Moral Imagination: From Edmund Burke to Lional Trillingby Gertrude Himmelfarb
Gertrude Himmelfarb, one of America's most distinguished intellectual historians, here explores the minds and lives of some of the most brilliant and provocative thinkers of modern times: Edmund Burke and John Stuart Mill, Benjamin Disraeli and Winston Churchill, Jane Austen and George Eliot, Charles Dickens and John Buchan, Walter Bagehot and the Knox brothers,… See more details below
Gertrude Himmelfarb, one of America's most distinguished intellectual historians, here explores the minds and lives of some of the most brilliant and provocative thinkers of modern times: Edmund Burke and John Stuart Mill, Benjamin Disraeli and Winston Churchill, Jane Austen and George Eliot, Charles Dickens and John Buchan, Walter Bagehot and the Knox brothers, Michael Oakeshott and Lionel Trilling. In their distinctive ways, Ms. Himmelfarb argues, they exemplify what Burke two centuries ago and Trilling most recently have called the “moral imagination.” Behind the drama of ideas that played itself out in the lives and writings of these individuals was the free play of the moral imagination. From her own long engagement with these subjects, Ms. Himmelfarb describes how each of these thinkers, coming from different traditions, responding to different concerns, writing in different genres, shared a moral passion that permeated their work. And it is the liveliness of their imaginations that makes their reflections—on politics and literature, religion and society, marriage and sex—sometimes unpredictable, often controversial, always exciting, and as illuminating and pertinent today as they were then. In this eminently readable book, Gertrude Himmelfarb captures the wit and wisdom—and foibles and frailties—of a dozen memorable writers and thinkers, statesmen among them. The Moral Imagination possesses the clarity and persuasion of Ms. Himmelfarb's best work.
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The Moral ImaginationFrom Edmund Burke to Lionel Trilling
By Gertrude Himmelfarb
Ivan R. DeeCopyright © 2006 Gertrude Himmelfarb
All right reserved.
Chapter OneEdmund Burke Apologist for Judaism?
* One of the most moving experiences in my teaching career occurred after a seminar discussion of Edmund Burke's Reflections on the Revolution in France. A student came up to me to explain that she had missed the previous session because it was a Jewish holiday (a little-observed one, which I had quite forgotten), but she wanted to assure me that she had borrowed another student's copious notes. She also took the opportunity to tell me how much she valued the course and especially how affected she was by Burke's book, for it gave her a new understanding and appreciation of Judaism-of her Judaism, which was a rigorous form of orthodoxy (so rigorous that she had had to get a special dispensation to attend a secular university).
I confess that I had never thought of Burke as an apologist for Judaism in any form. Of Catholicism, yes, in France-and in England, according to Conor Cruise O'Brien, who sees Burke as a crypto-Catholic, a "slumbering Jacobite," whose attack on the French revolutionaries was really a polemic against the English who had illegitimately (so he thought) imposed the Protestant ascendancy on Ireland. But no one had ever accused Burke of being a crypto-Jew. Indeed, some students had been disturbed by the references in the Reflections to "Jew brokers" and "money-jobbers, usurers, and Jews," the classic expressions of anti-Semitism. They also noted that in his diatribe against the anti-Catholic agitator Lord George Gordon, Burke made a point of the fact that Gordon was a "public proselyte to Judaism," heir to "the old hoards of the synagogue, ... the long compound interest of the thirty pieces of silver." And they were only slightly mollified by Burke's suggestion that this convert "meditate on his Talmud, until he learns a conduct more becoming his birth and parts, and not so disgraceful to the ancient religion to which he has become a proselyte." But the student who found in Burke a rationale for her faith was less troubled by these lapses. What impressed her was his defense of tradition and religion-and of religion as tradition. This is what spoke to her, as an Orthodox Jew, so directly and powerfully.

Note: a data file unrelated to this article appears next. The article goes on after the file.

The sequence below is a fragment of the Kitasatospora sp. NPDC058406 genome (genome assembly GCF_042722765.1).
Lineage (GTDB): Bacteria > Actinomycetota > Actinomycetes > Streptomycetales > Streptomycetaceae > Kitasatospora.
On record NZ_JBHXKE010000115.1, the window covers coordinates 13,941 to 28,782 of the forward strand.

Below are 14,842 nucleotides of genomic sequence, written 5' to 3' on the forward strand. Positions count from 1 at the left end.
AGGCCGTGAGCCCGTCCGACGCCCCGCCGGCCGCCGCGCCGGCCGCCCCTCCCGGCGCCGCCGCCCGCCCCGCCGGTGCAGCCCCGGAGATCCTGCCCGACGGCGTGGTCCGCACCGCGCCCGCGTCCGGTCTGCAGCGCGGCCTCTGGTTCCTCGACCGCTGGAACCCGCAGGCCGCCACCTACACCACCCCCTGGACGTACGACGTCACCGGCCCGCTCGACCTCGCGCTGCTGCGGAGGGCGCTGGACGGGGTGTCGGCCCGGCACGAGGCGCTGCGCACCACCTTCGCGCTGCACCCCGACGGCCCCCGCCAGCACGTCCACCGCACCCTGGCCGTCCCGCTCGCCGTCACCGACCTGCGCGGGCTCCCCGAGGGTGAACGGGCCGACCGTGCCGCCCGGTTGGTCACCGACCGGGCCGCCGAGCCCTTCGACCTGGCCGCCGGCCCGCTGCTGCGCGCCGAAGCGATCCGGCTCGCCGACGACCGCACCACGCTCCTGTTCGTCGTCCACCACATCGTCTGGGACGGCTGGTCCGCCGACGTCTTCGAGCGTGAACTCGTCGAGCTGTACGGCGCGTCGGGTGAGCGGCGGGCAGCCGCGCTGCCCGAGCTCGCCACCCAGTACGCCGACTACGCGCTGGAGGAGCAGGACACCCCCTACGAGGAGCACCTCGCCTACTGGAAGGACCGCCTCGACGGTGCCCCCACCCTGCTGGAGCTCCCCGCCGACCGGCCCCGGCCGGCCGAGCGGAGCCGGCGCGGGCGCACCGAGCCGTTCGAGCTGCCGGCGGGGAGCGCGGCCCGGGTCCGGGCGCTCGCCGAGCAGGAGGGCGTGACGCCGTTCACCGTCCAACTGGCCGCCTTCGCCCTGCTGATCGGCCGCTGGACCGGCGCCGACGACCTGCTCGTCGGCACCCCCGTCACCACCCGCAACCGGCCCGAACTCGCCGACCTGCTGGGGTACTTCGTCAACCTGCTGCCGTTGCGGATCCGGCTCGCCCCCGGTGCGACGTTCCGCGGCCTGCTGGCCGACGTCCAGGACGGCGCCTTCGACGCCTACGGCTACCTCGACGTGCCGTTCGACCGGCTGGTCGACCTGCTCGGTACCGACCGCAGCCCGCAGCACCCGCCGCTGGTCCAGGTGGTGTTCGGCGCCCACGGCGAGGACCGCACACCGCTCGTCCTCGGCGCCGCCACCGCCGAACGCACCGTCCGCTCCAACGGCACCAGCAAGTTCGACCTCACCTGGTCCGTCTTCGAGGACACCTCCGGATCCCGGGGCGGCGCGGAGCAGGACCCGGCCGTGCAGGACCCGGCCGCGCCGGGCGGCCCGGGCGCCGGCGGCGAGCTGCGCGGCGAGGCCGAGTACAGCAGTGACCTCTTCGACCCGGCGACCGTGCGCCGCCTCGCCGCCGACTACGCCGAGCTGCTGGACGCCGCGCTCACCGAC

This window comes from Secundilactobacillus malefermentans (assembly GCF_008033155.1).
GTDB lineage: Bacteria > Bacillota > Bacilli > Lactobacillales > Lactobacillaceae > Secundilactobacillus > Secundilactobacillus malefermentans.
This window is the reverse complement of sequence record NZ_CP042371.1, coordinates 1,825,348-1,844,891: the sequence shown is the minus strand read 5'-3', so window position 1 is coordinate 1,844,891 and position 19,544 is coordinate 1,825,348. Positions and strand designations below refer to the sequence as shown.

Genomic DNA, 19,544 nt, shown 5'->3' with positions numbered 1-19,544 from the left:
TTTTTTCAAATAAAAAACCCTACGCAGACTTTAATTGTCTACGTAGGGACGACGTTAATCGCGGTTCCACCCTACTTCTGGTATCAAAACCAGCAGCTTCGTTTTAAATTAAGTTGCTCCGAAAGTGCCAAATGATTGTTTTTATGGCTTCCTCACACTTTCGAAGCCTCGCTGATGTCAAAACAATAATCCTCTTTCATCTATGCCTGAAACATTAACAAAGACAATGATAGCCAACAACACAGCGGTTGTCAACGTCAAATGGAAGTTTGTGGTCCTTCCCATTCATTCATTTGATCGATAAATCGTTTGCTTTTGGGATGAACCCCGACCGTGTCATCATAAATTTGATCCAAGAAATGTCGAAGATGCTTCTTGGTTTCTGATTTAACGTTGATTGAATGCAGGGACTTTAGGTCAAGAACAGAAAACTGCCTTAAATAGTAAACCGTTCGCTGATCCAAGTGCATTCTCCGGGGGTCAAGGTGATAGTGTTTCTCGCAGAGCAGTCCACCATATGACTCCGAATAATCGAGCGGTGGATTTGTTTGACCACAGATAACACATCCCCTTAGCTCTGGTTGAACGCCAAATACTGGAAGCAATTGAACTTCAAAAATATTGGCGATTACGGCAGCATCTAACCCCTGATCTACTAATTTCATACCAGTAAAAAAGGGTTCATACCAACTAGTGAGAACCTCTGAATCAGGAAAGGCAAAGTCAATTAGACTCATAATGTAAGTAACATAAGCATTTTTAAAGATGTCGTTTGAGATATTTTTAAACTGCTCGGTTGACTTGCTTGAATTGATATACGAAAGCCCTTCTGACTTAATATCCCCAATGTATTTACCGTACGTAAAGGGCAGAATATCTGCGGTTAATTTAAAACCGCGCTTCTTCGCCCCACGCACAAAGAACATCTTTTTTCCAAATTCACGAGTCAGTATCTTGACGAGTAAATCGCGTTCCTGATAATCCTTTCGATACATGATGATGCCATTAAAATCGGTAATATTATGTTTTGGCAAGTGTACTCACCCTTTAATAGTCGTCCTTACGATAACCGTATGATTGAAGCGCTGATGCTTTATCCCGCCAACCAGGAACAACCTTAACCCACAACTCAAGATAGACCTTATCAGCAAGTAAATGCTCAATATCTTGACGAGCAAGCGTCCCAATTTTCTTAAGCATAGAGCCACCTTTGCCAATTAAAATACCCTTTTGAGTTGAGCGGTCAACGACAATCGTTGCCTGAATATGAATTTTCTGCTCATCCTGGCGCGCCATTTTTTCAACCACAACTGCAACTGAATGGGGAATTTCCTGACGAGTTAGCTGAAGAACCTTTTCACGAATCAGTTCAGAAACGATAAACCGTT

Tradition is, indeed, one of the main motifs of the Reflections-the crucial distinction, as Burke saw it, between the French Revolution and the English "Glorious Revolution" a century earlier. Where the French sought to create a society de novo, based upon principles dictated by reason, the English, even in the midst of their revolution, had tried to retain as much of the past as possible. The English revolutionaries, he explained, wanted nothing more than "to preserve our ancient indisputable laws and liberties, and that ancient constitution of government which is our only security for law and liberty." To make of the revolution itself "an inheritance from our forefathers," they sought precedents in "our histories, in our records, in our acts of parliament and journals of parliament," going back to that "ancient charter," the Magna Charta, and beyond that to "the still more ancient standing law of the kingdom." This, Burke emphasized (the italics were his), was the "pedigree," the "patrimony," the "hereditary title," the "entailed inheritance" of England's liberties.
Burke conceded that the English lawyers citing those ancient documents might have got some of the details wrong. But this made their motive, their "powerful prepossession towards antiquity," all the more evident. Moreover, the past served not only to validate the revolution; it validated the future as well. "People will not look forward to posterity, who never look backward to their ancestors." And the past itself was not fixed and immutable; on the contrary, as the revolution itself proved, the past was the only security for reform. "The idea of inheritance furnishes a sure principle of conservation, and a sure principle of transmission, without at all excluding a principle of improvement. It leaves acquisition free; but it secures what it acquires."